Chinese researchers have revealed the mechanism of how chronic stress promotes breast cancer development, shedding light on future clinical treatment for cancer.
Cancer patients often suffer negative emotions such as anxiety, despair and fear, which are risk factors facilitating tumour growth as well as promoting cancer progression. However, the specific mechanisms of how chronic stress affects cancer development remains unknown yet.
Researchers from the Dalian Medical University in China found that chronic stress might increase epinephrine levels, which enhances lactate dehydrogenase A (LDHA) and promotes breast cancer stem-like cells, Xinhua reported.
Using a drug screen that targeted LDHA, they found that Vitamin C reversed the chronic stress-induced cancer stem-like phenotype.
The study demonstrates the critical importance of psychological factors in promoting stem-like properties in breast cancer cells and provides a promising therapeutic approach for breast cancer, according to Liu Qiang, lead researcher at the varsity.
“The LDHA-lowering agent Vitamin C can be a potential approach for combating stress-associated breast cancer,” Qiang said, in the paper published in the Journal of Clinical Investigation.
His team has been engaged in the dynamic regulation of cancer stem cells research as well as the mechanism of psychosocial behaviour affecting tumour development.
Qiang noted that patients with breast cancer, ovarian cancer and stomach cancer often have negative emotions, which in turn accelerates the development of their own tumours.
“It is necessary to monitor their chronic stress comprehensively by taking psychological assessments as well as conducting blood tests which include epinephrine levels,” Qiang said.
Moderate cholesterol intake not associated with risk of stroke
Consuming up to one egg per day or moderately high intake of dietary cholesterol does not increase the risk of stroke, according to a study from the University of Eastern Finland. Furthermore, no association was found in carriers of the APOE4 phenotype, which affects cholesterol metabolism. The study was published in the ‘American Journal of Clinical Nutrition’.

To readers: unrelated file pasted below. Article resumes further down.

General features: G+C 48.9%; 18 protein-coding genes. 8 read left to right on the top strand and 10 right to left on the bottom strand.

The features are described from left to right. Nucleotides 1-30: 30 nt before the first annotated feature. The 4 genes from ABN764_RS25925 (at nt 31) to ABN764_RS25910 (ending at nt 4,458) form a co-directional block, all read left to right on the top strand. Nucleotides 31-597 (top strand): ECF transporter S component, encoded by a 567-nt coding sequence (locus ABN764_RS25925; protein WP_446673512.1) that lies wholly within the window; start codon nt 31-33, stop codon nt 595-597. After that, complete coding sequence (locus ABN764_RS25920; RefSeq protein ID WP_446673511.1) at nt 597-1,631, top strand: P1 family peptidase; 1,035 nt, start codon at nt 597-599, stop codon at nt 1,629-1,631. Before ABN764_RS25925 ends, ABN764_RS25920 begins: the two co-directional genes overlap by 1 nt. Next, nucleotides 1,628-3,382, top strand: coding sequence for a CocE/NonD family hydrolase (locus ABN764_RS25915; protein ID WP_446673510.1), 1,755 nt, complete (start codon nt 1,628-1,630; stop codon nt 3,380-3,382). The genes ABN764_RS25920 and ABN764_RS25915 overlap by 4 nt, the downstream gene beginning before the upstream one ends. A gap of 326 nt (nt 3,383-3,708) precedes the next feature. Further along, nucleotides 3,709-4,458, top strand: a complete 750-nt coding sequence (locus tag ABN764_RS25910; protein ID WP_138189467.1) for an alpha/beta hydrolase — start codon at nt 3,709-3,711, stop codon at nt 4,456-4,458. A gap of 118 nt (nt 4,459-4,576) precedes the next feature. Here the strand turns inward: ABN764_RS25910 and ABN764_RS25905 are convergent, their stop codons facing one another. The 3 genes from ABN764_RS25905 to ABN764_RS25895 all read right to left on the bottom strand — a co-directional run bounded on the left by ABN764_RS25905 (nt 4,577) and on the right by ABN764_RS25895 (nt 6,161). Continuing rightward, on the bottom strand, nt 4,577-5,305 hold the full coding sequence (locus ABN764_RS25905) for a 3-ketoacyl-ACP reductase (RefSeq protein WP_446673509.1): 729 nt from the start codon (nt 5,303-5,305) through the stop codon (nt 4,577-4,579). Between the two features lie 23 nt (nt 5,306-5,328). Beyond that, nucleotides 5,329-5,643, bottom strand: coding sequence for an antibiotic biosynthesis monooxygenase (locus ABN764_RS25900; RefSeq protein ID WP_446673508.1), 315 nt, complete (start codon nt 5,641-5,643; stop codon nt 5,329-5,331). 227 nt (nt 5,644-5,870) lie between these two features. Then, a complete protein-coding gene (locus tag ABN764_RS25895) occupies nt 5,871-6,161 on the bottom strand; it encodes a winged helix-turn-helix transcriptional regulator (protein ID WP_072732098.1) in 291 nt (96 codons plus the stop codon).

Findings from earlier studies addressing the association of dietary cholesterol or egg intake with the risk of stroke have been contradictory. Some studies have found an association between high dietary cholesterol intake and an increased risk of stroke, while others have associated the consumption of eggs, which are high in cholesterol, with a reduced risk of stroke.
The dietary habits of 1,950 men aged between 42 and 60 years with no baseline diagnosis of cardiovascular disease were assessed at the onset the Kuopio Ischaemic Heart Disease Risk Factor Study, KIHD, in 1984-1989 at the University of Eastern Finland. APOE phenotype data were available for 1,015 of the men participating in the study. Of those, 32 per cent were known carriers of APOE4.
During a follow-up of 21 years, 217 men were diagnosed with a stroke. The study found that neither dietary cholesterol nor egg consumption was associated with the risk of stroke – not even in carriers of APOE4.
The findings suggested that moderate cholesterol intake or daily egg consumption are not associated with the risk of stroke, even in persons who are genetically predisposed to a greater effect of dietary cholesterol on serum cholesterol levels.
In the highest control group, the study participants had an average daily dietary cholesterol intake of 520 mg and they consumed an average of one egg per day, which means that the findings cannot be generalised beyond these levels. One egg contains approximately 200 mg of cholesterol. In this study, about a fourth of the total dietary cholesterol consumed came from eggs.